Isolated Point


An isolated point of a graph is a node of degree 0 (Hartsfield and Ringel 1990, p. 8; Harary 1994, p. 15; D'Angelo and West 2000, p. 212; West 2000, p. 22). The number of n-node graphs with no isolated points are 0, 1, 2, 7, 23, 122, 888, ... (OEIS A002494), the first few of which are illustrated above. The number of graphical partitions of length n is equal to the number of n-node graphs that have no isolated points.

Connected graphs have no isolated points.

An isolated point on a curve is more commonly known as an acnode.

An isolated point of a discrete set S is a member of S (Krantz 1999, p. 63).

See also

Acnode, Endpoint, Graphical Partition, Neighborhood

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D'Angelo, J. P. and West, D. B. Mathematical Thinking: Problem-Solving and Proofs, 2nd ed. Upper Saddle River, NJ: Prentice-Hall, 2000.Harary, F. Graph Theory. Reading, MA: Addison-Wesley, 1994.Hartsfield, N. and Ringel, G. Pearls in Graph Theory: A Comprehensive Introduction. San Diego, CA: Academic Press, 1990.Krantz, S. G. "Discrete Sets and Isolated Points." §4.6.2 in Handbook of Complex Variables. Boston, MA: Birkhäuser, pp. 63-64, 1999.Sloane, N. J. A. Sequence A002494/M1762 in "The On-Line Encyclopedia of Integer Sequences."West, D. B. Introduction to Graph Theory, 2nd ed. Englewood Cliffs, NJ: Prentice-Hall, 2000.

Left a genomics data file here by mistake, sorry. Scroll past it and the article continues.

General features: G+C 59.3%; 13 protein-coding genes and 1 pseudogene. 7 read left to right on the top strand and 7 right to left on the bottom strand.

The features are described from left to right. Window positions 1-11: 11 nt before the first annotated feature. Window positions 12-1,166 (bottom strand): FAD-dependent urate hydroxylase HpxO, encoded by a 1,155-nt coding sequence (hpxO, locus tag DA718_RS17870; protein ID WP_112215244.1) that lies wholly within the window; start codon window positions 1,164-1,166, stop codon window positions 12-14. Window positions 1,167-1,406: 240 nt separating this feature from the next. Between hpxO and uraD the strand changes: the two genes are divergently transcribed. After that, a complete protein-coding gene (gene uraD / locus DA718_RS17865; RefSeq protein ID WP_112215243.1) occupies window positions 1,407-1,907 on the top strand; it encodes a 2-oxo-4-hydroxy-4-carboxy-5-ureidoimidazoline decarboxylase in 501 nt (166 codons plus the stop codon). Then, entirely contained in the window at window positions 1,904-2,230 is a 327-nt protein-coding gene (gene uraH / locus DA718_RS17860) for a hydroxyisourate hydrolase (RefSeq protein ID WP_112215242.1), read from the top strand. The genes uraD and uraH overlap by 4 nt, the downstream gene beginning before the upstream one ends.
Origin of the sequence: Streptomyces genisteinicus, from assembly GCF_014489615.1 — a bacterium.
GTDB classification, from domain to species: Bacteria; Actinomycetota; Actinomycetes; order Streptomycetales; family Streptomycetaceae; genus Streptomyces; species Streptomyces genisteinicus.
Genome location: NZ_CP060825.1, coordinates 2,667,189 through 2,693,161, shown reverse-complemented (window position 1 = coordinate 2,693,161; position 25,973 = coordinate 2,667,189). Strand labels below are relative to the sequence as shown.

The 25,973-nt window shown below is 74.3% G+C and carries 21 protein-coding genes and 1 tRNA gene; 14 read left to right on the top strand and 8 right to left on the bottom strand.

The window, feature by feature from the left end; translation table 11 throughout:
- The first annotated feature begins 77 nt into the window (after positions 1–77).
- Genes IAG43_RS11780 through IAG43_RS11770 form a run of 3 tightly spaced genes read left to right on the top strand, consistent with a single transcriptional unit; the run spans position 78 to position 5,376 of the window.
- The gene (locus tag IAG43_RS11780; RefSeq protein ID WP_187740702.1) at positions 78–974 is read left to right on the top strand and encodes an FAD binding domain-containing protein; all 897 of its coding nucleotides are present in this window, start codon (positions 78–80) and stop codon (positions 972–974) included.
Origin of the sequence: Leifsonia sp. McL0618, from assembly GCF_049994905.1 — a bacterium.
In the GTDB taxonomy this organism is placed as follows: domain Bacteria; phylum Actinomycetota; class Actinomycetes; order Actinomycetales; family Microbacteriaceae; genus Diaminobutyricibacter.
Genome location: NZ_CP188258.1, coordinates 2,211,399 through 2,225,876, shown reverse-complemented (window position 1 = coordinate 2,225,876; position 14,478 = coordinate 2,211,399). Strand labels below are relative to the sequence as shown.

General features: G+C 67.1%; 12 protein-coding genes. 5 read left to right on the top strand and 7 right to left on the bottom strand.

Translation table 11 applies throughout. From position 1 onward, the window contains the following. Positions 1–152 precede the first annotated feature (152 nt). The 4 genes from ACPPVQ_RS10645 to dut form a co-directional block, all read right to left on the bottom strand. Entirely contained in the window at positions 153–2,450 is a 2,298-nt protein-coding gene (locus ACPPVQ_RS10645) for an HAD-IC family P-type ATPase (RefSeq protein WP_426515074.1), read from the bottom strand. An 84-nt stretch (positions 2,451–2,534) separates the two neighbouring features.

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Isolated Point

Cite this as:

Weisstein, Eric W. "Isolated Point." From MathWorld--A Wolfram Web Resource.

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